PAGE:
A US Department of Defense (DoD) contract notification has offered a hint that the US could field a new fighter aircraft by FY 2029.
The $74m contract notice with Raytheon for the AIM-120 Advanced Medium Range Air-to-Air Missile (AMRAAM) aircraft integration mentions a number of existing airframes but leaves the option open for future integration on to current or next-generation fighters before the close of fiscal year 2029. The contract notice reads: “This contract will provide the necessary aircraft lab, flight test, flight clearance and simulation support during all integration requirements in AMRAAM for F-15, F-16, FA-18, F-22, F-35 and other current inventory or next-generation platforms that may join the Air Force or Navy inventory before the end of fiscal 2029.”
Currently, the US Air Force is engaged in an effort to develop a sixth-generation fighter jet under its next-generation air dominance programme (NGAD). If the contract notice does reference NGAD, it would see the US field a next-generation aircraft far quicker than comparative European development projects for future fighters.
The contract award could also potentially point to the future integration of AMRAAM onto the Skyborg future ‘Loyal Wingman’ uncrewed aerial vehicle (UAV) also currently being explored by the US Air Force.
As reported by The War Zone, past videos demonstrating the Skyborg programme have included rendered footage of the future drone launching an AMRAAM.
Royal United Services Institute (RUSI) research fellow and editor of RUSI Defence Systems Justin Bronk told Air Force Technology that the possibility existed that the US Air Force of uncrewed combat aerial vehicle (UCAV) capabilities that could be equipped with AMRAAM.
However, he added that the notification may also be legalese in order to not limit future integration opportunities.
Bronk said: “it’s also the case that this may simply be smart contractual language to avoid being caught by limitations on a supply tender in the event that the USAF decides to integrate AMRAAM on more platforms in some unforeseen context; rather than an indicator that they have something definite that they are thinking of at this moment in time.”
Last September, former Assistant Secretary of the Air Force for Acquisition, Technology and Logistics Will Roper told the Air Force Association’s Air, Space and Cyber Conference that the service had already built and flown a prototype NGAD fighter.
At the time, Roper said: “NGAD has come so far, that the full-scale flight demonstrator has already flown in the physical world and it’s broken a lot of records in the doing.”
Before this in 2019, Defense News reported that Roper believed a new fighter jet could be designed and built from scratch in five years.
NGAD has been described as a family of platforms, likely to include a crewed fighter jet as well as accompanying UAVs designed to support it.
Defense News also recently reported that Air Combat Command head General Mark Kelly was concerned that China could field a sixth-generation ahead of the US.
Kelly said: “I am confident that the technology and the test points have developed to where NGAD technology will get fielded,
“And I’m confident that the adversaries on the other end of this technology will suffer a very tough day and tough week and tough war. What I don’t know — and we’re working with our great partners — is if our nation will have the courage and the focus to field this capability before someone like the Chinese fields it and uses it against us.” (Source: airforce-technology.com)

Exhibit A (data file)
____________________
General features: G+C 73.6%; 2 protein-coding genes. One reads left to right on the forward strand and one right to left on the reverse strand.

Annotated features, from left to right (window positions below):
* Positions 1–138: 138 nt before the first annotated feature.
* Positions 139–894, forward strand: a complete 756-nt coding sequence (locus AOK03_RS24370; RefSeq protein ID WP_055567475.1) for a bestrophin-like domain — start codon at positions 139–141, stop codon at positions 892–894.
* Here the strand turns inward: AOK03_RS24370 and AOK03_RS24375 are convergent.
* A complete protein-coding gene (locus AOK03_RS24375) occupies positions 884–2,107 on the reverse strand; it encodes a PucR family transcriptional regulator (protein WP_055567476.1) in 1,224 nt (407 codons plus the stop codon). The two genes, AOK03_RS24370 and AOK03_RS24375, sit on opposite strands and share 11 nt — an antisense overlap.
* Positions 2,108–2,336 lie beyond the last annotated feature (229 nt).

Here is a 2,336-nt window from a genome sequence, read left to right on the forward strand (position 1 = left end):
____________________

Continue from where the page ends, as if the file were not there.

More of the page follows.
08 Mar 21. GAO recommends US Navy cap CH-53K production at six aircraft per year until end of testing. The US Government Accountability Office (GAO) recommends the US Navy (USN) production limit of six Sikorsky CH-53K King Stallion heavy lift helicopters per year, fewer than planned, for the next few years until initial operational test and evaluation (IOT&E) is completed.
In a report released on 4 March, the GAO said that increasing production beyond the current level of six per year, in the face of unresolved technical challenges and still-to-be completed testing, could prove costly and delay delivery of suitable aircraft. The GAO said that the extension of the schedule for the completion of testing in the context of a planned increase in production raises the risk that costs will rise to pay for retrofitting aircraft produced before testing is completed.
The GAO said that the CH-53K effort was at risk of increased costs due to the concurrency, or the overlap of testing and production in the programme. The effort will have been producing aircraft for nearly six years before the scheduled completion of operational testing, expected for the end of fiscal year 2022, an increase of concurrency of nearly three years. As a result, the effort now plans to procure a total of 38 helicopters in LRIP over six years. (Source: Jane’s)
REST OF THE WORLD
12 Mar 21. Thales, Austal sign shipbuilding MOU. The primes have agreed to collaborate alongside the Tropical Reef Shipyard to support the Royal Australian Navy’s shipbuilding and sustainment program. Thales Australia, Austal and Tropical Reef Shipyard have signed a memorandum of understanding (MoU) in Cairns, agreeing to work collaboratively in support of the Commonwealth government’s National Naval Shipbuilding and Sustainment Enterprise.
The MOU aims to prioritises the development of local professional, technical and trade skills in far north Queensland, focusing on the capability assurance of the Royal Australian Navy’s assets through the delivery of project management, and ship repair and defect rectification services.
Thales Australia vice president, above water systems, Max Kufner, said the MOU would help ensure Navy and the Capability Acquisition and Sustainment Group (CASG) can achieve and sustain mission capability.
“As Navy transforms its sustainment model, this MOU helps cement the close collaborative relationships that are key to ensuring we help deliver an integrated regional sustainment environment,” he said.
“I am delighted to be working closely with Austal and Tropical Reef Shipyard and many other local businesses to ensure Navy gets the best support and sustainment outcomes, whilst maximising opportunities for local companies.
“Local Cairns businesses have played an essential role in delivering the sustainment of the Armidale Class patrol boats for the Royal Australian Navy.
Kufner added, “These activities have seen more than $10m invested in the local economy in 2020 as a direct result of Thales’s policy of maximising the work flowing to local small and medium-sized businesses.”
Federal member for Leichardt Warren Entsch welcomed the collaboration agreement.